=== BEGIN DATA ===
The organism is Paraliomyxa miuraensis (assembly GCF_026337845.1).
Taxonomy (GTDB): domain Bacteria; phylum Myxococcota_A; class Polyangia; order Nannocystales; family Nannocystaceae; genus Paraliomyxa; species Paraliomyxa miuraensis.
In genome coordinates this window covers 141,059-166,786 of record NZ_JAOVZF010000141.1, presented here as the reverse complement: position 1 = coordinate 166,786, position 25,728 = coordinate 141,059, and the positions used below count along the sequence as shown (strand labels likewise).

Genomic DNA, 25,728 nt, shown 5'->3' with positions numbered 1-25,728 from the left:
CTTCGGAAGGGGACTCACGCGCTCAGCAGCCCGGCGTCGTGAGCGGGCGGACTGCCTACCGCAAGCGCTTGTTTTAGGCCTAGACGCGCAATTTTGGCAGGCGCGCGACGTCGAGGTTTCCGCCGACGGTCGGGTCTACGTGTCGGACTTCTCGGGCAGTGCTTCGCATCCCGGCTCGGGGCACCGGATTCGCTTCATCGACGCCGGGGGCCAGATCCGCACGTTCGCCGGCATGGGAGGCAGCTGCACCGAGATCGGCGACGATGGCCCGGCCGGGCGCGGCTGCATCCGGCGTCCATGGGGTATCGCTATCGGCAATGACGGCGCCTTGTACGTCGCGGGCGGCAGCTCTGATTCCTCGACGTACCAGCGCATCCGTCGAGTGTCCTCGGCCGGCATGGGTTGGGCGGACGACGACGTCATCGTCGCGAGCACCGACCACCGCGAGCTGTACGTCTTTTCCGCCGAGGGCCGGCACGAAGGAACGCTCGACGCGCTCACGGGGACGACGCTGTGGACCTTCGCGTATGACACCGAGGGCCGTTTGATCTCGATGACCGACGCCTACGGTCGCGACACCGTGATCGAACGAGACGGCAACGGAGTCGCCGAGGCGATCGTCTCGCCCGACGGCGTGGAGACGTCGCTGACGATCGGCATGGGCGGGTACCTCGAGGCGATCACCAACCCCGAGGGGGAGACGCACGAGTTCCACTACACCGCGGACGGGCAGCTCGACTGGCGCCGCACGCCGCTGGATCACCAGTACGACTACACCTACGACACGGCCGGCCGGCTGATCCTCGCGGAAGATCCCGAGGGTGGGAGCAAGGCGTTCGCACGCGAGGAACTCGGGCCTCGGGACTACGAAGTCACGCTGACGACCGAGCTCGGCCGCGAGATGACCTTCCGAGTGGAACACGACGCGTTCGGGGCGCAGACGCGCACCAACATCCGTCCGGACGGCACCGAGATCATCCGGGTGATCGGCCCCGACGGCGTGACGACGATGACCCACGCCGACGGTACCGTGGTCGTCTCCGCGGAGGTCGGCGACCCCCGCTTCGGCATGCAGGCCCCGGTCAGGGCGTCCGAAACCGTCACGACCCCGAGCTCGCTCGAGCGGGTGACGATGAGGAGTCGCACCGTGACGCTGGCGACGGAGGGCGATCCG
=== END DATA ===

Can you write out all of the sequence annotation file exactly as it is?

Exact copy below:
The organism is Paraliomyxa miuraensis (assembly GCF_026337845.1).
Taxonomy (GTDB): domain Bacteria; phylum Myxococcota_A; class Polyangia; order Nannocystales; family Nannocystaceae; genus Paraliomyxa; species Paraliomyxa miuraensis.
In genome coordinates this window covers 141,059-166,786 of record NZ_JAOVZF010000141.1, presented here as the reverse complement: position 1 = coordinate 166,786, position 25,728 = coordinate 141,059, and the positions used below count along the sequence as shown (strand labels likewise).

Genomic DNA, 25,728 nt, shown 5'->3' with positions numbered 1-25,728 from the left:
CTTCGGAAGGGGACTCACGCGCTCAGCAGCCCGGCGTCGTGAGCGGGCGGACTGCCTACCGCAAGCGCTTGTTTTAGGCCTAGACGCGCAATTTTGGCAGGCGCGCGACGTCGAGGTTTCCGCCGACGGTCGGGTCTACGTGTCGGACTTCTCGGGCAGTGCTTCGCATCCCGGCTCGGGGCACCGGATTCGCTTCATCGACGCCGGGGGCCAGATCCGCACGTTCGCCGGCATGGGAGGCAGCTGCACCGAGATCGGCGACGATGGCCCGGCCGGGCGCGGCTGCATCCGGCGTCCATGGGGTATCGCTATCGGCAATGACGGCGCCTTGTACGTCGCGGGCGGCAGCTCTGATTCCTCGACGTACCAGCGCATCCGTCGAGTGTCCTCGGCCGGCATGGGTTGGGCGGACGACGACGTCATCGTCGCGAGCACCGACCACCGCGAGCTGTACGTCTTTTCCGCCGAGGGCCGGCACGAAGGAACGCTCGACGCGCTCACGGGGACGACGCTGTGGACCTTCGCGTATGACACCGAGGGCCGTTTGATCTCGATGACCGACGCCTACGGTCGCGACACCGTGATCGAACGAGACGGCAACGGAGTCGCCGAGGCGATCGTCTCGCCCGACGGCGTGGAGACGTCGCTGACGATCGGCATGGGCGGGTACCTCGAGGCGATCACCAACCCCGAGGGGGAGACGCACGAGTTCCACTACACCGCGGACGGGCAGCTCGACTGGCGCCGCACGCCGCTGGATCACCAGTACGACTACACCTACGACACGGCCGGCCGGCTGATCCTCGCGGAAGATCCCGAGGGTGGGAGCAAGGCGTTCGCACGCGAGGAACTCGGGCCTCGGGACTACGAAGTCACGCTGACGACCGAGCTCGGCCGCGAGATGACCTTCCGAGTGGAACACGACGCGTTCGGGGCGCAGACGCGCACCAACATCCGTCCGGACGGCACCGAGATCATCCGGGTGATCGGCCCCGACGGCGTGACGACGATGACCCACGCCGACGGTACCGTGGTCGTCTCCGCGGAGGTCGGCGACCCCCGCTTCGGCATGCAGGCCCCGGTCAGGGCGTCCGAAACCGTCACGACCCCGAGCTCGCTCGAGCGGGTGACGATGAGGAGTCGCACCGTGACGCTGGCGACGGAGGGCGATCCG